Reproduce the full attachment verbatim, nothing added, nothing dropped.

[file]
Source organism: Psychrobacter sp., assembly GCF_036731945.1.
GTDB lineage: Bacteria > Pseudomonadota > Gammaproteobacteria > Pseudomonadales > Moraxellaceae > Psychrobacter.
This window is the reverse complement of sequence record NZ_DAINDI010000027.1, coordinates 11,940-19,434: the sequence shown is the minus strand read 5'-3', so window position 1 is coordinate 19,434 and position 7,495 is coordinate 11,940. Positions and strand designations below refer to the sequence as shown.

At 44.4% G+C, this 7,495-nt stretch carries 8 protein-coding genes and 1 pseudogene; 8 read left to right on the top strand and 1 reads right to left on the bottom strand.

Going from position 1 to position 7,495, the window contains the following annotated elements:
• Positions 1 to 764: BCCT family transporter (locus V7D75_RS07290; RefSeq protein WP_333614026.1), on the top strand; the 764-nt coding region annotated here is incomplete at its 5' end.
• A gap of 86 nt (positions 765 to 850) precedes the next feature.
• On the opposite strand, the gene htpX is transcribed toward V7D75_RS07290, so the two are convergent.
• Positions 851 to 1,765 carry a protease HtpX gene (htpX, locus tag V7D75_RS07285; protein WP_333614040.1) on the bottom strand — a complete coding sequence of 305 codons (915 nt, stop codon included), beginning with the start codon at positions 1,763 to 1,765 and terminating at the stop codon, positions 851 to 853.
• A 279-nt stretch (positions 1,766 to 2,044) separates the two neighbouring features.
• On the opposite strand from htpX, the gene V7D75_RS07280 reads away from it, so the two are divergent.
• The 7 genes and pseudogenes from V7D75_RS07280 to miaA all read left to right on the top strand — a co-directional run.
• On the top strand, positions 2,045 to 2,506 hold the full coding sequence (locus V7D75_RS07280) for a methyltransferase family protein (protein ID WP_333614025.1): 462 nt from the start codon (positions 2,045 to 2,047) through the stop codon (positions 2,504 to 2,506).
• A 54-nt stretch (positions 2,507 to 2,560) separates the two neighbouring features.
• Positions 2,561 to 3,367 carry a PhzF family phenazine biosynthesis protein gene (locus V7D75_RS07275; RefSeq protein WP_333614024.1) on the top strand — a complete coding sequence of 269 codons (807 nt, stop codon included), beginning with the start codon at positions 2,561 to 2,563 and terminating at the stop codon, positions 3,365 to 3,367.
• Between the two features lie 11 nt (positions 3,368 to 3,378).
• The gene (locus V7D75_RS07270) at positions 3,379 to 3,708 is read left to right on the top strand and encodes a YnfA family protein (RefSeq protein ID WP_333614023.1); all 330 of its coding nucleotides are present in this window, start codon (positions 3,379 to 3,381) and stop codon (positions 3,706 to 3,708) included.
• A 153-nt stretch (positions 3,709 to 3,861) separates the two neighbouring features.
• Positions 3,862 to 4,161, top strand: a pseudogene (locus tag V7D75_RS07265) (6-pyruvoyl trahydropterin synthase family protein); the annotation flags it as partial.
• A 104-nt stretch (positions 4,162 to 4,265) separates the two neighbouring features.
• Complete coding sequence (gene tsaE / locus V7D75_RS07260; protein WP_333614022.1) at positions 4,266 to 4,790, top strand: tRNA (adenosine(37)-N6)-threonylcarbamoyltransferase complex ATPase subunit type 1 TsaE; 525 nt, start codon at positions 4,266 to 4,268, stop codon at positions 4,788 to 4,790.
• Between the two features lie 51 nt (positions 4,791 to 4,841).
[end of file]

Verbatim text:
Source organism: Psychrobacter sp., assembly GCF_036731945.1.
GTDB lineage: Bacteria > Pseudomonadota > Gammaproteobacteria > Pseudomonadales > Moraxellaceae > Psychrobacter.
This window is the reverse complement of sequence record NZ_DAINDI010000027.1, coordinates 11,940-19,434: the sequence shown is the minus strand read 5'-3', so window position 1 is coordinate 19,434 and position 7,495 is coordinate 11,940. Positions and strand designations below refer to the sequence as shown.

At 44.4% G+C, this 7,495-nt stretch carries 8 protein-coding genes and 1 pseudogene; 8 read left to right on the top strand and 1 reads right to left on the bottom strand.

Going from position 1 to position 7,495, the window contains the following annotated elements:
• Positions 1 to 764: BCCT family transporter (locus V7D75_RS07290; RefSeq protein WP_333614026.1), on the top strand; the 764-nt coding region annotated here is incomplete at its 5' end.
• A gap of 86 nt (positions 765 to 850) precedes the next feature.
• On the opposite strand, the gene htpX is transcribed toward V7D75_RS07290, so the two are convergent.
• Positions 851 to 1,765 carry a protease HtpX gene (htpX, locus tag V7D75_RS07285; protein WP_333614040.1) on the bottom strand — a complete coding sequence of 305 codons (915 nt, stop codon included), beginning with the start codon at positions 1,763 to 1,765 and terminating at the stop codon, positions 851 to 853.
• A 279-nt stretch (positions 1,766 to 2,044) separates the two neighbouring features.
• On the opposite strand from htpX, the gene V7D75_RS07280 reads away from it, so the two are divergent.
• The 7 genes and pseudogenes from V7D75_RS07280 to miaA all read left to right on the top strand — a co-directional run.
• On the top strand, positions 2,045 to 2,506 hold the full coding sequence (locus V7D75_RS07280) for a methyltransferase family protein (protein ID WP_333614025.1): 462 nt from the start codon (positions 2,045 to 2,047) through the stop codon (positions 2,504 to 2,506).
• A 54-nt stretch (positions 2,507 to 2,560) separates the two neighbouring features.
• Positions 2,561 to 3,367 carry a PhzF family phenazine biosynthesis protein gene (locus V7D75_RS07275; RefSeq protein WP_333614024.1) on the top strand — a complete coding sequence of 269 codons (807 nt, stop codon included), beginning with the start codon at positions 2,561 to 2,563 and terminating at the stop codon, positions 3,365 to 3,367.
• Between the two features lie 11 nt (positions 3,368 to 3,378).
• The gene (locus V7D75_RS07270) at positions 3,379 to 3,708 is read left to right on the top strand and encodes a YnfA family protein (RefSeq protein ID WP_333614023.1); all 330 of its coding nucleotides are present in this window, start codon (positions 3,379 to 3,381) and stop codon (positions 3,706 to 3,708) included.
• A 153-nt stretch (positions 3,709 to 3,861) separates the two neighbouring features.
• Positions 3,862 to 4,161, top strand: a pseudogene (locus tag V7D75_RS07265) (6-pyruvoyl trahydropterin synthase family protein); the annotation flags it as partial.
• A 104-nt stretch (positions 4,162 to 4,265) separates the two neighbouring features.
• Complete coding sequence (gene tsaE / locus V7D75_RS07260; protein WP_333614022.1) at positions 4,266 to 4,790, top strand: tRNA (adenosine(37)-N6)-threonylcarbamoyltransferase complex ATPase subunit type 1 TsaE; 525 nt, start codon at positions 4,266 to 4,268, stop codon at positions 4,788 to 4,790.
• Between the two features lie 51 nt (positions 4,791 to 4,841).